For this to work, you need three components:

1. Optical Tweezers – to unzip DNA and record data
2. DNA – to unzip
3. A computer simulation – to simulate DNA unzipping and match recorded data to simulated data

I dedicated a few blog posts in my other blog to discussing the basic principles of the project in case you need to get caught up to speed. But in case you don’t have time for all that, here is the whirlwind summary:

Optical tweezers are an optical system that requires a laser, a microscope objective, a condensor, some steering components, and a detector (in our case a quadrant photo diode) among other things. The laser is focused by the objective and this focus can exert forces on tiny dielectric particles. Our particles are microspheres. (The blog posts linked explain the physics of this in great detail.)

Using some principles of biochemistry I can attach a microsphere to a DNA fragment that is specially designed to: (1) tether to a glass slide using antibody-antigen interactions, (2) contain a weak point in the DNA backbone to begin unzipping, and (3) be versatile enough to use a variety of different DNA sequences.

I can then tether the DNA to slides and place them in the path of the laser. The focus will attract the beads, and if the tethering process works properly then the beads will be attached to DNA. This is how we are able to exert forces on the DNA. Our detector is used to track the laser movement, and those signals get converted into force data. The forces recorded are on the order of pN, which is insanely small but enough to distinguish from background noise.

Once we have unzipping data we can use a computer program to compare this information to a library of simulated unzipping data for a genome. In our proof of principle study we used the yeast genome, so we simulated unzipping fragments for the entire genome and then used actual yeast genomic DNA to unzip.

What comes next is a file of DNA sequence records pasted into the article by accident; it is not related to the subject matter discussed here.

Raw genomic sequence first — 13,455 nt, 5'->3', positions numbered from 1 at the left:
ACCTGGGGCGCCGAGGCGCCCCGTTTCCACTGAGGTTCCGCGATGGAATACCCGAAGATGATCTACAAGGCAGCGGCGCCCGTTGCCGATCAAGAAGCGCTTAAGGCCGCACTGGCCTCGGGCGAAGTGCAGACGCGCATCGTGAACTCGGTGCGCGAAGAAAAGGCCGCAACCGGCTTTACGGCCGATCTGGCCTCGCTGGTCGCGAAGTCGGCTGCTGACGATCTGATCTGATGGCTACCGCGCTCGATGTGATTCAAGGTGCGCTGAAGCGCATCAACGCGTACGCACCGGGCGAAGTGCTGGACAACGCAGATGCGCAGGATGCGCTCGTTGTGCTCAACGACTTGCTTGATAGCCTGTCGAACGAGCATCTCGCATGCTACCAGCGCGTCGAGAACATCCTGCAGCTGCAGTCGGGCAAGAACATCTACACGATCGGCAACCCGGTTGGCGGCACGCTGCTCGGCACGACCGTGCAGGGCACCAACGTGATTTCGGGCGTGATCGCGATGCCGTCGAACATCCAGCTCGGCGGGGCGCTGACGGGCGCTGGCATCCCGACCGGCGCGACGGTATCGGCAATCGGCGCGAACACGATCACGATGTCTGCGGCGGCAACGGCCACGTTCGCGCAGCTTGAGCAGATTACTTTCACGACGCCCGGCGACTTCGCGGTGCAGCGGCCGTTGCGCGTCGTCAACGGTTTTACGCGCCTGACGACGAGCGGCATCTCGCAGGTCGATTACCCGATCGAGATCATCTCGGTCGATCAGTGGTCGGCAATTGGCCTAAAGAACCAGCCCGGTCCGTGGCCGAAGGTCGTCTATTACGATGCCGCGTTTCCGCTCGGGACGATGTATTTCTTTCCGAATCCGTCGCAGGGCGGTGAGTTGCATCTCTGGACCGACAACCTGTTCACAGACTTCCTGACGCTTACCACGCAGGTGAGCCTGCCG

Unfortunately I hit an impassable road block in the experiment. The DNA I created wouldn’t unzip. I tried everything I could think of, reworked the entire process and tried to come up with alternate methods for creating the DNA fragments. Ultimately I had to switch to the project I’m working on now…

…But that doesn’t mean that the project was a complete failure. I’m sure the protocols and techniques I employed can be useful to someone, somewhere, someday and so I’m going to highlight posts from my old notebook here as a way to kind of direct attention to the protocols that summarize my project well and were most useful for me.

In this way, one wouldn’t need to sift through mounds of information just to find one thing. And it would provide visitors here a little more information about my background and something I keep alluding to. All in the name of open science!

# Kinesin Stability in D2O

A main focus of the lab is to examine the effects of D2O on the kinesin motor protein. Andy Maloney (now Dr. Maloney) spent quite a bit of time perfecting an experiment known as the gliding motility assay which allows an experimenter to study kinesin processivity by analyzing microtubule movement. Microtubules are relatively long protein filaments that kinesin has the ability to “walk” on which it does to carry cargo to various locations of a cell.

Below is a video of the gliding motility assay. Since kinesin molecules are too small to be resolved we actually depend on seeing the microtubules (which are in turn only visualized because of fluorescent dye proteins. What we are seeing below is that the microtubules (squiggles) are being propelled by the kinesin.

The reason that I mention this is because Andy used these experiments to determine if D2O affected kinesin movement at all. Initial results looked promising because it appeared kinesin would push the microtubules slower than identical experiments in regular DI water. It turns out that the decrease in speed could be related to the increased viscosity of deuterium oxide.

Despite this, Dr. Koch hypothesizes (based on introductory reports by Gilbert Lewis, a very popular name on this blog, and others regarding life in general) that D2O can stabalize kinesin. What do I mean by this? Well proteins in general don’t retain their shapes forever. There is some probability that a protein can denature (unfold) and this is expedited by certain cellular conditions (temperature, time, function, pH, charge, etc.). So it is believed that the inclusion of D2O can affect these conditions to ensure the “survival” of the protein. Currently kinesin suspended in buffer has a relatively short shelf life (but I’m not familiar with the lifetime). This would be very useful for use in the lab when chemicals, proteins, etc are stored for long term use.